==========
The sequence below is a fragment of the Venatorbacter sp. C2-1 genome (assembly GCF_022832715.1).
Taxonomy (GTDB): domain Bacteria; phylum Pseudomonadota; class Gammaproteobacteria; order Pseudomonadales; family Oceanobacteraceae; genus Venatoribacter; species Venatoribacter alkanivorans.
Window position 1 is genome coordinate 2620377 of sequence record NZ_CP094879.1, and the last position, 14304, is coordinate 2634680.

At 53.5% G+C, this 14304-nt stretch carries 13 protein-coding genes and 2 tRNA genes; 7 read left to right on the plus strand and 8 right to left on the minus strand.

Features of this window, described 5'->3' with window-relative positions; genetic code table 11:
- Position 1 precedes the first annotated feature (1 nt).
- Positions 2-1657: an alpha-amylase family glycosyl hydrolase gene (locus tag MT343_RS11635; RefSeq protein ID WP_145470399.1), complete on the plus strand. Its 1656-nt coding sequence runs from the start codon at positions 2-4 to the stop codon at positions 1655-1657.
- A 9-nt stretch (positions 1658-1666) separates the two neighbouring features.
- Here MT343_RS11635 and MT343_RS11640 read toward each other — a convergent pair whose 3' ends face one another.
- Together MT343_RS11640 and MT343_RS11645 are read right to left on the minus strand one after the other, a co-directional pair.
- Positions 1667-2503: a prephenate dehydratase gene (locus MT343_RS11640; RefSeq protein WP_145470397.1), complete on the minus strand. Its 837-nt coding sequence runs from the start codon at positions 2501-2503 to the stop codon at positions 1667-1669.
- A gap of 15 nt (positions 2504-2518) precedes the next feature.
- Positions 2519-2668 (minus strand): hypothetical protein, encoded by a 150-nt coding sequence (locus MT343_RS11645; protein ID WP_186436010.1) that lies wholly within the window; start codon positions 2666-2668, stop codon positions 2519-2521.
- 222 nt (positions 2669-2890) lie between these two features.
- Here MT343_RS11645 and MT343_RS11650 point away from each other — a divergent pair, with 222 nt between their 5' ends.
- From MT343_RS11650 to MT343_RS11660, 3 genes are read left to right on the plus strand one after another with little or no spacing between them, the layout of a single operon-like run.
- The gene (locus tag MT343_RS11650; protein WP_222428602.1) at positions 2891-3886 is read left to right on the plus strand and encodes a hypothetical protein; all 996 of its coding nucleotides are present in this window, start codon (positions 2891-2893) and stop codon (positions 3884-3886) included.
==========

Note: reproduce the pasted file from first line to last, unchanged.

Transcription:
The sequence below is a fragment of the Venatorbacter sp. C2-1 genome (assembly GCF_022832715.1).
Taxonomy (GTDB): domain Bacteria; phylum Pseudomonadota; class Gammaproteobacteria; order Pseudomonadales; family Oceanobacteraceae; genus Venatoribacter; species Venatoribacter alkanivorans.
Window position 1 is genome coordinate 2620377 of sequence record NZ_CP094879.1, and the last position, 14304, is coordinate 2634680.

At 53.5% G+C, this 14304-nt stretch carries 13 protein-coding genes and 2 tRNA genes; 7 read left to right on the plus strand and 8 right to left on the minus strand.

Features of this window, described 5'->3' with window-relative positions; genetic code table 11:
- Position 1 precedes the first annotated feature (1 nt).
- Positions 2-1657: an alpha-amylase family glycosyl hydrolase gene (locus tag MT343_RS11635; RefSeq protein ID WP_145470399.1), complete on the plus strand. Its 1656-nt coding sequence runs from the start codon at positions 2-4 to the stop codon at positions 1655-1657.
- A 9-nt stretch (positions 1658-1666) separates the two neighbouring features.
- Here MT343_RS11635 and MT343_RS11640 read toward each other — a convergent pair whose 3' ends face one another.
- Together MT343_RS11640 and MT343_RS11645 are read right to left on the minus strand one after the other, a co-directional pair.
- Positions 1667-2503: a prephenate dehydratase gene (locus MT343_RS11640; RefSeq protein WP_145470397.1), complete on the minus strand. Its 837-nt coding sequence runs from the start codon at positions 2501-2503 to the stop codon at positions 1667-1669.
- A gap of 15 nt (positions 2504-2518) precedes the next feature.
- Positions 2519-2668 (minus strand): hypothetical protein, encoded by a 150-nt coding sequence (locus MT343_RS11645; protein ID WP_186436010.1) that lies wholly within the window; start codon positions 2666-2668, stop codon positions 2519-2521.
- 222 nt (positions 2669-2890) lie between these two features.
- Here MT343_RS11645 and MT343_RS11650 point away from each other — a divergent pair, with 222 nt between their 5' ends.
- From MT343_RS11650 to MT343_RS11660, 3 genes are read left to right on the plus strand one after another with little or no spacing between them, the layout of a single operon-like run.
- The gene (locus tag MT343_RS11650; protein WP_222428602.1) at positions 2891-3886 is read left to right on the plus strand and encodes a hypothetical protein; all 996 of its coding nucleotides are present in this window, start codon (positions 2891-2893) and stop codon (positions 3884-3886) included.